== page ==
A new book charting the journey of a group of North East teachers in creating an educational charity in a conflict-stricken Asian nation has just been published.

Bob Anderson traces the growth of Mobile Education Partnerships (MEP), developed over two decades from scratch by ordinary state school teachers from County Durham in areas of modern-day Myanmar, formerly known as Burma, suffering from war, poverty and oppression.

Journeys on the Edge: A Burmese Quest reflects on Mr Anderson’s experience of years of involvement in the country, his encounters with its people, and the popular struggle which ended with a military coup, quashing the democratic hopes of Myanmar’s populace, in February 2021.

But the author, a Fellow of the Royal Asiatic Society, expresses some hope for the future due to the resilience and compassion of the human spirit of the people.

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Prior to the rise of the military, MEP, built from scratch by everyday teachers, became an international award-winning organisation.

Its work with communities described as, “on the edge”, many displaced by war, poverty and oppression, in Myanmar itself, and specifically on the border area with neighbouring Thailand.

Journeys on the Edge is said to be far from a “sentimental presentation of victimhood”, but a candid and sympathetic human exploration of how an organisation like MEP was created in such challenging circumstances.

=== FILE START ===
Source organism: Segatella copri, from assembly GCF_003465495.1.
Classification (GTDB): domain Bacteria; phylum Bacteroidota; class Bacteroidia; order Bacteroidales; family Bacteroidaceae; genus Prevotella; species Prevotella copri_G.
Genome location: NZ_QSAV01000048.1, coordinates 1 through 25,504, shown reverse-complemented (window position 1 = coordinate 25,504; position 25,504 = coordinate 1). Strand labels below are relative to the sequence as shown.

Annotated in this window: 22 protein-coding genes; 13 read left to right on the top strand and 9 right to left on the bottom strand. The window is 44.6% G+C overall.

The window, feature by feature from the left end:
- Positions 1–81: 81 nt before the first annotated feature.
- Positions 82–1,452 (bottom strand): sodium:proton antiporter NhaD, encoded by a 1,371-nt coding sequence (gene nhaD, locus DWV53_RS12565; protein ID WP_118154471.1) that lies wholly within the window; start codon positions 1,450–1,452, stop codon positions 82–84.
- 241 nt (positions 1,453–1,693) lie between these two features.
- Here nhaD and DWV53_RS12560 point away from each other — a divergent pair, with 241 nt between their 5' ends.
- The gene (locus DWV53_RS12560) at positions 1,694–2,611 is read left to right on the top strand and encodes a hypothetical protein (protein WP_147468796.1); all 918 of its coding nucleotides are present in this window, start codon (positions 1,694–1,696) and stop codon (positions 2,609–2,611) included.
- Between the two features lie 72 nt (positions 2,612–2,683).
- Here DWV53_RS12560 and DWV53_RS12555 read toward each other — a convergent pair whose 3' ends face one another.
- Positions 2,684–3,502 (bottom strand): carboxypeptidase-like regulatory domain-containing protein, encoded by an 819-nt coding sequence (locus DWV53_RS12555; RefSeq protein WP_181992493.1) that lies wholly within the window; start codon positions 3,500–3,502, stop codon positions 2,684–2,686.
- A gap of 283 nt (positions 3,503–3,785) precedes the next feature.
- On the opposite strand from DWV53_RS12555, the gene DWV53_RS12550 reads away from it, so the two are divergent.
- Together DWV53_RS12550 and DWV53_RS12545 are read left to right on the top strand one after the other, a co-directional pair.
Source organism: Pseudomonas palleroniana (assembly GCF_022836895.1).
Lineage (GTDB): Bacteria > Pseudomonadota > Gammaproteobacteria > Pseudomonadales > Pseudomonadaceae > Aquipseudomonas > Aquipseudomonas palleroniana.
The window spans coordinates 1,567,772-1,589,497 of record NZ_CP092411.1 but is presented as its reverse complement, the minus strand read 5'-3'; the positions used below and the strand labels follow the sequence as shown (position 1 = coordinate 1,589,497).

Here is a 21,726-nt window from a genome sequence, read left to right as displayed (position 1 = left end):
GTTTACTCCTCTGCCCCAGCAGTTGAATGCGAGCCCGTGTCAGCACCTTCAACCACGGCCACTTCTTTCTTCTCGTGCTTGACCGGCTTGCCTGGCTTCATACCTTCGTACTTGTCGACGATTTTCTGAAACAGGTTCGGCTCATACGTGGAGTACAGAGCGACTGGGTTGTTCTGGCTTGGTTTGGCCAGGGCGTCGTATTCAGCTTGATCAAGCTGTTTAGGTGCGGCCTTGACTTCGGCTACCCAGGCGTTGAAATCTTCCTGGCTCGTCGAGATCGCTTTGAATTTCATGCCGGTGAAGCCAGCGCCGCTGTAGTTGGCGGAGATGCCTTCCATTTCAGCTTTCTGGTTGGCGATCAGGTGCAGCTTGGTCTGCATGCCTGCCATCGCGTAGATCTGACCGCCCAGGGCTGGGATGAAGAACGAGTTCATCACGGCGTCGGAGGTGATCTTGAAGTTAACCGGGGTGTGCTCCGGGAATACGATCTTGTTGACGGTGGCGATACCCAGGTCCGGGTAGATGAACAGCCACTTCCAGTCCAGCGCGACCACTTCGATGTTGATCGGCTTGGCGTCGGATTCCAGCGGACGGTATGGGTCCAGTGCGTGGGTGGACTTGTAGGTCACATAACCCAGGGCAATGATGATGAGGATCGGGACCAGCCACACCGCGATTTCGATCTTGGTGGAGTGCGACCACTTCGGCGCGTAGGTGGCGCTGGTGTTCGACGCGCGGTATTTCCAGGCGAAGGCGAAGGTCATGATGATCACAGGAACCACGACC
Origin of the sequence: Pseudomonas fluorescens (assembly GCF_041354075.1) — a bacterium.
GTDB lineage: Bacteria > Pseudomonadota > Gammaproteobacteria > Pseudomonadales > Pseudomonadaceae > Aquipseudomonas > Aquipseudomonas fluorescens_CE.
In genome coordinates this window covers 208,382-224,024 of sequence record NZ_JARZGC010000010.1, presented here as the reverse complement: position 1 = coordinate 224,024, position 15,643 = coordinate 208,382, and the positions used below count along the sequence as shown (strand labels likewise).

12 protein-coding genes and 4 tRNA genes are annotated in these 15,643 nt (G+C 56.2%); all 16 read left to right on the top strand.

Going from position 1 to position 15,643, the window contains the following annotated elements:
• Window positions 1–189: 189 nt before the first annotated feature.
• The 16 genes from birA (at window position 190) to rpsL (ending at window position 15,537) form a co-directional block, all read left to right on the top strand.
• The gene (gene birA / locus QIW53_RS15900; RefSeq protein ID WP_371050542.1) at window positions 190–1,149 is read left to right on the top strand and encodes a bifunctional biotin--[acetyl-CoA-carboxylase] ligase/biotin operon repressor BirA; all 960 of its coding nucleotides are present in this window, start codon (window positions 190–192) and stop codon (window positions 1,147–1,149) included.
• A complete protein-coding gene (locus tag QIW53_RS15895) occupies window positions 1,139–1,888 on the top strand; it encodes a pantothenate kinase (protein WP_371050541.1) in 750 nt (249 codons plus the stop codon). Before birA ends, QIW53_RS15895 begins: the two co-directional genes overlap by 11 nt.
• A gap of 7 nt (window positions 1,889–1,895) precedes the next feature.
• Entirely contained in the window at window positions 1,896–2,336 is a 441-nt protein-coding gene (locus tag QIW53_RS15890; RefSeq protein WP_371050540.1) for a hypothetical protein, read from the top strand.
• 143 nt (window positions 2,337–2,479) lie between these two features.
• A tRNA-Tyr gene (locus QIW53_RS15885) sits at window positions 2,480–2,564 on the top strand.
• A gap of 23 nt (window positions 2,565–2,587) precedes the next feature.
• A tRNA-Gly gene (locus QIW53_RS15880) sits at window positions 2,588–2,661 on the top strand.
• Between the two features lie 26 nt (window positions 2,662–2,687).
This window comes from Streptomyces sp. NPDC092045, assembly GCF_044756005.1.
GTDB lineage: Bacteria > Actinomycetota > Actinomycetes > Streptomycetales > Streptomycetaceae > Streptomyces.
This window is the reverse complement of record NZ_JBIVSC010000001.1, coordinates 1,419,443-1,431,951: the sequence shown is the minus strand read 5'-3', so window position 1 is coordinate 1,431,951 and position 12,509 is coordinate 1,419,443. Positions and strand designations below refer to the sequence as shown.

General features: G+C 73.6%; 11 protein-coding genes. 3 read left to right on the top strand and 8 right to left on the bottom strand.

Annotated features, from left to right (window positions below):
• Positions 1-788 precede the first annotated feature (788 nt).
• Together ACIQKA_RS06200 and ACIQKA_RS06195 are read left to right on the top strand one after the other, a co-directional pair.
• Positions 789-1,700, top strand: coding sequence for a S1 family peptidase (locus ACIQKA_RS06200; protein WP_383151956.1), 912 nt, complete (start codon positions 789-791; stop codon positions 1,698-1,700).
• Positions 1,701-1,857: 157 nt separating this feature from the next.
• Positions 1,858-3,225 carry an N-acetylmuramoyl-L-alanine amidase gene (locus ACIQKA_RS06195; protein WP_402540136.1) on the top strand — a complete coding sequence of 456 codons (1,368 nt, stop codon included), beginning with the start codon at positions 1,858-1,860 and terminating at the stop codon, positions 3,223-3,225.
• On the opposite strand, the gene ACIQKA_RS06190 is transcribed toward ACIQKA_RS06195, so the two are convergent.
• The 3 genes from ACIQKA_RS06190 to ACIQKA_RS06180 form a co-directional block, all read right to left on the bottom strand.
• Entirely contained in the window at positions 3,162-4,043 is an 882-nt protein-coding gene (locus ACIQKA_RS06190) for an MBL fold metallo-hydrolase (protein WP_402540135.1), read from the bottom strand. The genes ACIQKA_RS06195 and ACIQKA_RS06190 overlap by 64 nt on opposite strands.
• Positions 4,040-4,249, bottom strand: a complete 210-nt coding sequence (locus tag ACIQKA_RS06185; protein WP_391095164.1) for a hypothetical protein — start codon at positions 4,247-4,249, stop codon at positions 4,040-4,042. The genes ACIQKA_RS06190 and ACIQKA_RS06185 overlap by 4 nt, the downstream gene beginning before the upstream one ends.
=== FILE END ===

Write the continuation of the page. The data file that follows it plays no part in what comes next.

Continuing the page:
The Northern Echo:

It is said to provide a fascinating insight into the tragic, violent and, at times, “bizarre” situation in Myanmar, drawing on the lives of those involved, including volunteers, refugees, migrants, the warlords and the charity volunteers involved in causes such as MEP.

Mr Anderson’s book has earned the praise of BBC presenter, writer, and patron of MEP, Will Millard.

“It is the story of how one small charity has made one huge difference and is one almighty adventure into this most-misunderstood corner of South-East Asia.

“It is in equal parts thrilling and affecting, but is often laugh-out-loud funny, too.”

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Mr Anderson, who has been long-listed for the Guardian International Development Award, is said to have divided his life between the “normal” world of a teacher in secondary education and the “extraordinary world” of photojournalism in Nicaragua, Cambodia, the Philippines and Burma.

Describing the inspiration for the book, he said: “I felt there was an important story to tell which had universal appeal.

The Northern Echo:

“We had all lived through something that was quite remarkable and the story needed to be told with complete candour.

“As ordinary teachers we had become involved in an endeavour that was profoundly extraordinary, something which inspired us to take outrageous risks and to undertake journeys which led us into a world of warlords, dictators, democrats and freedom fighters, and the refugees and migrants, ling on the edge.”

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He added: “What we did touched the lives of thousands of people and our own lives would never be the same again.”

Journeys on the Edge, priced at £12.99, was published on Saturday (January 28), by Matador, with an ISBN reference of 9781803135021.

All profits from its sale will go to support the work of MEP in Myanmar.